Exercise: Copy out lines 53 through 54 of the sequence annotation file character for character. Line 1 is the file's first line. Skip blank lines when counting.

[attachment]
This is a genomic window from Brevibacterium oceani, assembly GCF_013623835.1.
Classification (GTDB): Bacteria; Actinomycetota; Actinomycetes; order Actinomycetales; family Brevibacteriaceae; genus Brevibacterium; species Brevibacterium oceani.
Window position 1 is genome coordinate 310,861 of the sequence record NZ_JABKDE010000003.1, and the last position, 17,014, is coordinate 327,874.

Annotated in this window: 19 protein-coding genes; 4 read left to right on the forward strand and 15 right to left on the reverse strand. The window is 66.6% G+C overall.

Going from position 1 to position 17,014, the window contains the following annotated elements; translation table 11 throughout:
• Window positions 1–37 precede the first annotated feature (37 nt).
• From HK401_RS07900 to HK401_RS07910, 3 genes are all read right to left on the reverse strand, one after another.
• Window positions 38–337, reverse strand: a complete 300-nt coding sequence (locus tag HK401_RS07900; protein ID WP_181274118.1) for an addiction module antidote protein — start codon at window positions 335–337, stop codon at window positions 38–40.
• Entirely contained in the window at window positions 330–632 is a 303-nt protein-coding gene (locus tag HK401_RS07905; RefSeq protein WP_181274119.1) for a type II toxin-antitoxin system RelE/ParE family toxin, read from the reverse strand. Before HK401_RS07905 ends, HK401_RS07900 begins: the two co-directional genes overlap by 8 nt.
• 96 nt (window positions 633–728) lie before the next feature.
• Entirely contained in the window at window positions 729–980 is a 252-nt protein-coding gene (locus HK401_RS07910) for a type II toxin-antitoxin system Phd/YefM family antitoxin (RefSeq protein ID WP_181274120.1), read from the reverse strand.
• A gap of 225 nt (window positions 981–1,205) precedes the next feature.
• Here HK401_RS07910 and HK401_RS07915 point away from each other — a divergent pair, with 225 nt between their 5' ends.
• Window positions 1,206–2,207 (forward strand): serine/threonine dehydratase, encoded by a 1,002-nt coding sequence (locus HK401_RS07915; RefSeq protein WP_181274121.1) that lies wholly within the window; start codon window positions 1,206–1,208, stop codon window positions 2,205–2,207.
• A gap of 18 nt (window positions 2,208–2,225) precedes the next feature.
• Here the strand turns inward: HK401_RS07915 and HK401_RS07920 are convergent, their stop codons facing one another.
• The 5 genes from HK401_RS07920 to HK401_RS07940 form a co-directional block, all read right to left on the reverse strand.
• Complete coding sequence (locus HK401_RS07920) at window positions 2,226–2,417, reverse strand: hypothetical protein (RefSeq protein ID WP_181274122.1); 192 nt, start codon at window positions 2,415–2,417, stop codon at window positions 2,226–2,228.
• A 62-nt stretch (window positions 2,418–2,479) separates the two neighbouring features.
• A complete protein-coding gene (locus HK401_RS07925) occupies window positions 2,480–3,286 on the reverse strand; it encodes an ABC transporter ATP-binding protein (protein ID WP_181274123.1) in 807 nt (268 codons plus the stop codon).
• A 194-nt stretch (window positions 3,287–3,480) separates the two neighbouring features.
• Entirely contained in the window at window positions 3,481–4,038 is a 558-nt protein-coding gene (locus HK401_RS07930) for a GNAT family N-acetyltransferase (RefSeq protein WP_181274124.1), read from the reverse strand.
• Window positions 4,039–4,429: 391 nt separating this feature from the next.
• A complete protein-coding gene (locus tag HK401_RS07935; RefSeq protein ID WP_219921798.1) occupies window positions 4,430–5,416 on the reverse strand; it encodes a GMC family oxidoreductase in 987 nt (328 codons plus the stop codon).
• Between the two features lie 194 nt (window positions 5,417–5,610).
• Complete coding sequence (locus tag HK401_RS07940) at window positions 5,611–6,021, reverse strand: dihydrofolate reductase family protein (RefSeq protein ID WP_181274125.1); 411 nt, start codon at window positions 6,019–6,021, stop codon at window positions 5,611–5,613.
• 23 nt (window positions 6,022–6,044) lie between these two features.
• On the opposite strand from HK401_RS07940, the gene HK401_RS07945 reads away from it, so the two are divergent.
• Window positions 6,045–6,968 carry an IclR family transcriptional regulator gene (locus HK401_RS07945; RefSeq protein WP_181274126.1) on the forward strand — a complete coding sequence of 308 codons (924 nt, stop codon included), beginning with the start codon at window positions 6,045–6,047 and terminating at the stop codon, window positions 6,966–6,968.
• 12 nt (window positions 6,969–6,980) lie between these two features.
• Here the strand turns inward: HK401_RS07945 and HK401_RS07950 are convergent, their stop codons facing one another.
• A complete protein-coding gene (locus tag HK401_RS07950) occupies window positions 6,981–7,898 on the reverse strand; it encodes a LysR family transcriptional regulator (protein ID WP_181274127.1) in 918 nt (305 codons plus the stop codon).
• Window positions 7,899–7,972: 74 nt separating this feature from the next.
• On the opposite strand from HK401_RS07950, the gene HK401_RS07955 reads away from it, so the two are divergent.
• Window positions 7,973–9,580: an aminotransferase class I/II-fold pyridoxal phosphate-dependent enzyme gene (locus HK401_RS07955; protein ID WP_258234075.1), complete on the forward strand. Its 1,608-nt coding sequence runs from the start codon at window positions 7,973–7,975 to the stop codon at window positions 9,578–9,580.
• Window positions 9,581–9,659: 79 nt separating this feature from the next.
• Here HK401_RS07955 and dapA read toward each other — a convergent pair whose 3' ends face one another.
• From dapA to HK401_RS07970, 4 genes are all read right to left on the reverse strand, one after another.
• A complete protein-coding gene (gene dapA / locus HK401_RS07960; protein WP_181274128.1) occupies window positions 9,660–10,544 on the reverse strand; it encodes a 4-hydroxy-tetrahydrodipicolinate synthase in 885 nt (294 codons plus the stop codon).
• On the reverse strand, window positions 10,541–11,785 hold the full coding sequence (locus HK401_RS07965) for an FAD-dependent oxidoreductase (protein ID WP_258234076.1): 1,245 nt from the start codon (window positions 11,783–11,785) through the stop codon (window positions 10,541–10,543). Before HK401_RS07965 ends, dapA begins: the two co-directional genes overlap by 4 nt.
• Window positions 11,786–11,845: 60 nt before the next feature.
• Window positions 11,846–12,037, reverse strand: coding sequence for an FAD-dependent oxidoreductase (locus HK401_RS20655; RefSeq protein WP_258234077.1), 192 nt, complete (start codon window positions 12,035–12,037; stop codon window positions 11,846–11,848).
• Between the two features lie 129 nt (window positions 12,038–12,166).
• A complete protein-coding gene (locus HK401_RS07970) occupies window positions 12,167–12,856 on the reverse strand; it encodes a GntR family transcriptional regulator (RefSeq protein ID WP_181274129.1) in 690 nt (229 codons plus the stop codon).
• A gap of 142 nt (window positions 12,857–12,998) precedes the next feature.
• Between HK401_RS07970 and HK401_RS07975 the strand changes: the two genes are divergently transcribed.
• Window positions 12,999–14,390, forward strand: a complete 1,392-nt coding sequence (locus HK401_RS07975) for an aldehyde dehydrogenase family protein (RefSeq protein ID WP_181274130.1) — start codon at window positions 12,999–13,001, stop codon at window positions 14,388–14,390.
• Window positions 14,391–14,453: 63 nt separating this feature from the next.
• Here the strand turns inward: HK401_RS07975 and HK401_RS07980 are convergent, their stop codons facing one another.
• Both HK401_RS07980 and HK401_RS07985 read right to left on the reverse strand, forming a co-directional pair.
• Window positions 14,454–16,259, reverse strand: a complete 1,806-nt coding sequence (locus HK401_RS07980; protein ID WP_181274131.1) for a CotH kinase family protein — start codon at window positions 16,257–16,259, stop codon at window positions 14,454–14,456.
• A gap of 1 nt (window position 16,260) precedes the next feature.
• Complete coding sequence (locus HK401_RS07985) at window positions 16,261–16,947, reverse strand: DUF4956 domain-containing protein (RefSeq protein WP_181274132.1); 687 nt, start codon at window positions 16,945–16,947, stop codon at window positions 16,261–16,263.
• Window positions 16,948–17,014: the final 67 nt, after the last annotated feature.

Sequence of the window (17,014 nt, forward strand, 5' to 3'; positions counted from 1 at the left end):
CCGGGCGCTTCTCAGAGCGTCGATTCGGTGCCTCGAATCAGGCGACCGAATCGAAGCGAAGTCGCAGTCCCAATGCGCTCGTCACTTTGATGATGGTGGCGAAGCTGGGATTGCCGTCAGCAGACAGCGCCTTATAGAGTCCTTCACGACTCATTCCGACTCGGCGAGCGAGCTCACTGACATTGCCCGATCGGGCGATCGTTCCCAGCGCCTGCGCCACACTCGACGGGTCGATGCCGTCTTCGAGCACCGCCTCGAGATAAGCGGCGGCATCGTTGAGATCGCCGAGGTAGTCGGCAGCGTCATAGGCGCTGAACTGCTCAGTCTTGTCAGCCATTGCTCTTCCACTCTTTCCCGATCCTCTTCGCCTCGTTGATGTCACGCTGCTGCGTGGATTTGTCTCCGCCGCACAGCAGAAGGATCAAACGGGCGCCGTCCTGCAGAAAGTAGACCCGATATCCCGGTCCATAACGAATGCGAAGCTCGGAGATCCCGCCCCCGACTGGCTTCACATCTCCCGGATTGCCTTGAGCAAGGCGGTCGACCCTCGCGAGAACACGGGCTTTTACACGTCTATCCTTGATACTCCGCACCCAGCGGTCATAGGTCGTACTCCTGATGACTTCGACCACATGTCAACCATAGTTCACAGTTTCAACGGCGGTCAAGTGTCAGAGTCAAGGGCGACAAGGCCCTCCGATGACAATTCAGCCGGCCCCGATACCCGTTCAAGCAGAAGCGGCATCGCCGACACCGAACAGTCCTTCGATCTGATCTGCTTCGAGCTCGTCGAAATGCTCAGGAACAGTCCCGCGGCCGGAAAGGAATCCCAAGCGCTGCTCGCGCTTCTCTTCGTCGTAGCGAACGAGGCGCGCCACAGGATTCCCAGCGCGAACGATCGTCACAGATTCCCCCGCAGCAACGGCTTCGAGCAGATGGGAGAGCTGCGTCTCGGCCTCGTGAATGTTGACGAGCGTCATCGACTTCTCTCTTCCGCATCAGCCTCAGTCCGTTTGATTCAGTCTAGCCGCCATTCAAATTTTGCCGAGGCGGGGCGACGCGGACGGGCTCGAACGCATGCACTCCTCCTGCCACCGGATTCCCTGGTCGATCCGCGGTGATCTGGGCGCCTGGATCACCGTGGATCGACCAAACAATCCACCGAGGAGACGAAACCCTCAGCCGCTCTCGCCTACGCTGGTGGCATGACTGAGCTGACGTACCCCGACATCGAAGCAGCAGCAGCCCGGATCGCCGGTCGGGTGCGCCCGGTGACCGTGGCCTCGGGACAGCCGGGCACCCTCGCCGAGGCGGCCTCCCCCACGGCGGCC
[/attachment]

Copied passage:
• Complete coding sequence (locus HK401_RS07985) at window positions 16,261–16,947, reverse strand: DUF4956 domain-containing protein (RefSeq protein WP_181274132.1); 687 nt, start codon at window positions 16,945–16,947, stop codon at window positions 16,261–16,263.
• Window positions 16,948–17,014: the final 67 nt, after the last annotated feature.